The Lauren, A Condominium - Special

Cherry Blossoms Early

March 24-31, 2012

Washington Post

Rob DeFeo, chief horticulturalist at the National Park Service, predicts an early peak for this year’s Centennial cherry blossom bloom at the Tidal Basin.

DeFeo, speaking at a press conference at the Newseum this morning, said he expects peak bloom to occur between March 24 and 31. The average bloom date is around April 1. Peak bloom is defined as the day on which 70 percent of the blossoms are open.

Related: D.C. cherry blossoms’ peak expected March 24-31, during 100th birthday bash

DeFeo explained the bloom periods starts a few days before the peak bloom date and can last up to 10 days after, although there is some year-to-year variability.

Unseasonably warm weather for much of the winter has led to “a lot of speculation”about the bloom date, DeFeo said. But the 3rd warmest December to February period on record in Washington, D.C. has little bearing on the bloom dates, he said

“It really only matters as to what happens from now on,” he said. “All the warm weather before did not move the cherries along. But now, yes. Now is the time where, if it gets really, really warm, things could accelerate.”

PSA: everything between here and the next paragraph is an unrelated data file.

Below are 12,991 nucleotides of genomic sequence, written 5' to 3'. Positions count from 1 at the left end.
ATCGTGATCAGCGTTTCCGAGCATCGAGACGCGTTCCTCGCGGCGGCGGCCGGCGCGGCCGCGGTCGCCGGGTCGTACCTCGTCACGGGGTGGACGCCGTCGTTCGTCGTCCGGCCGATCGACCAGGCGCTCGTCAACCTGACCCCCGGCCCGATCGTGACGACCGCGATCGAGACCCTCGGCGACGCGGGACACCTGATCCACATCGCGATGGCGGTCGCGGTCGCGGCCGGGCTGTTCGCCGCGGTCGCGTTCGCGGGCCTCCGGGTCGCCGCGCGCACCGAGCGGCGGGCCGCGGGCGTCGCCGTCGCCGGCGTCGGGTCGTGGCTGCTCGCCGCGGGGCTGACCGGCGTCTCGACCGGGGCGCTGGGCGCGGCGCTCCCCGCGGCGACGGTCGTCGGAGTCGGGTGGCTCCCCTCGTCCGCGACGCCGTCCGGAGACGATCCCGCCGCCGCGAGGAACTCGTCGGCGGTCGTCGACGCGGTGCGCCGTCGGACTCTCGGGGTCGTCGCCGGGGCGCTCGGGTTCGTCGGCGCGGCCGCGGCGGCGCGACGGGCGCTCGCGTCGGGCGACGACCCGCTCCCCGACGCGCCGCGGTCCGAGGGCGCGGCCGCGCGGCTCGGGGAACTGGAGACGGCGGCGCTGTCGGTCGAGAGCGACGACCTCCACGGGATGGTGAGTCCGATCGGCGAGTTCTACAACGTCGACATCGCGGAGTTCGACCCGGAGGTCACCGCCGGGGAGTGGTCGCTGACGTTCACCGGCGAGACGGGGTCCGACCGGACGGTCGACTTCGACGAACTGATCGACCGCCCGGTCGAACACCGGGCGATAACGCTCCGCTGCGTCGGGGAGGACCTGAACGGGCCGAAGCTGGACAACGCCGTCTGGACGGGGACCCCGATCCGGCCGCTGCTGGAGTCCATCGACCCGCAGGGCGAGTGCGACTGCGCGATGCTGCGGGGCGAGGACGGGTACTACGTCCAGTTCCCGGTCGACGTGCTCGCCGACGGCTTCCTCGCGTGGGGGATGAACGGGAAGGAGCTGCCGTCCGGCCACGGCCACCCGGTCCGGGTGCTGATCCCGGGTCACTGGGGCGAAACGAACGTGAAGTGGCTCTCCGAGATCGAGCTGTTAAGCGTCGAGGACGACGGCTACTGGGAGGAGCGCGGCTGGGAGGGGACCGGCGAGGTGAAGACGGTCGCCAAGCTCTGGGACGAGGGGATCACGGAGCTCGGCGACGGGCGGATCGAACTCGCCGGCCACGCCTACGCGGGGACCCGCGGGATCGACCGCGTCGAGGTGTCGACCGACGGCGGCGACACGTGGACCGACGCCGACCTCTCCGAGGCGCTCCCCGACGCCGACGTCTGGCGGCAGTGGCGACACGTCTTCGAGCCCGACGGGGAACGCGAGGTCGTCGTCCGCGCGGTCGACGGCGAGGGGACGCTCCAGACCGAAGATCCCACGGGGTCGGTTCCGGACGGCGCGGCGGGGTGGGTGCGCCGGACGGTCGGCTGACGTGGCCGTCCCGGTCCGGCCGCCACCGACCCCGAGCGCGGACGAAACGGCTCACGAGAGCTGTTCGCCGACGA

As David Streit reported yesterday, the earliest blossom peak on record occurred on March 17, 2000. That year, temperatures were 5 degrees above average in March. No freezing temperatures occurred before the peak bloom (during March) and temperatures surged to between 70 and 85 degrees for four straight days March 7-10.

NOAA’s 30-day outlook for March indicates a good chance of above average temperatures for much of the eastern two thirds of the U.S. (NOAA CPC)
Forecasts for the month of March this year indicate above average temperatures in the region. For the next week, temperatures should be at least five degrees above normal. But there is no clear sign that it will become “really, really warm” with a temperature spike into the 80s in the near term.

Related: March outlook: Warmer than average, low snow chances

Beyond the next week, NOAA’s 6 to 10 and 8 to 14 day outlooks also indicate warmer than average weather in D.C.

“We’ll be monitoring the buds and providing [bloom date prediction] updates as appropriate,” DeFeo said.

Related: National Park Service Bloom Watch website